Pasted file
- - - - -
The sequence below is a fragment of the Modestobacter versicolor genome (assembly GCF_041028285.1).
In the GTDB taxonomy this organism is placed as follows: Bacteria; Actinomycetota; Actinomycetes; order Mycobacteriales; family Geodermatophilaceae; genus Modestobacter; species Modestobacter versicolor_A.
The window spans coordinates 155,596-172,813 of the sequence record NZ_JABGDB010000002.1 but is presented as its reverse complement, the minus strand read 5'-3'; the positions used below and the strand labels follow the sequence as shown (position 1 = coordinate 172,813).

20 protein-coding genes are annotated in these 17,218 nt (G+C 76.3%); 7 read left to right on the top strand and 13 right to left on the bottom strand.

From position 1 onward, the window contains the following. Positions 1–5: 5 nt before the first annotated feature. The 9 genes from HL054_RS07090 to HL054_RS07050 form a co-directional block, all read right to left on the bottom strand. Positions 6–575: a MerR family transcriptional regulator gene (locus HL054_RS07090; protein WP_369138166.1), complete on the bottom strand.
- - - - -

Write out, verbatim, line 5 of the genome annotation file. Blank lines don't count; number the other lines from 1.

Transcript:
From position 1 onward, the window contains the following. Positions 1–5: 5 nt before the first annotated feature. The 9 genes from HL054_RS07090 to HL054_RS07050 form a co-directional block, all read right to left on the bottom strand. Positions 6–575: a MerR family transcriptional regulator gene (locus HL054_RS07090; protein WP_369138166.1), complete on the bottom strand.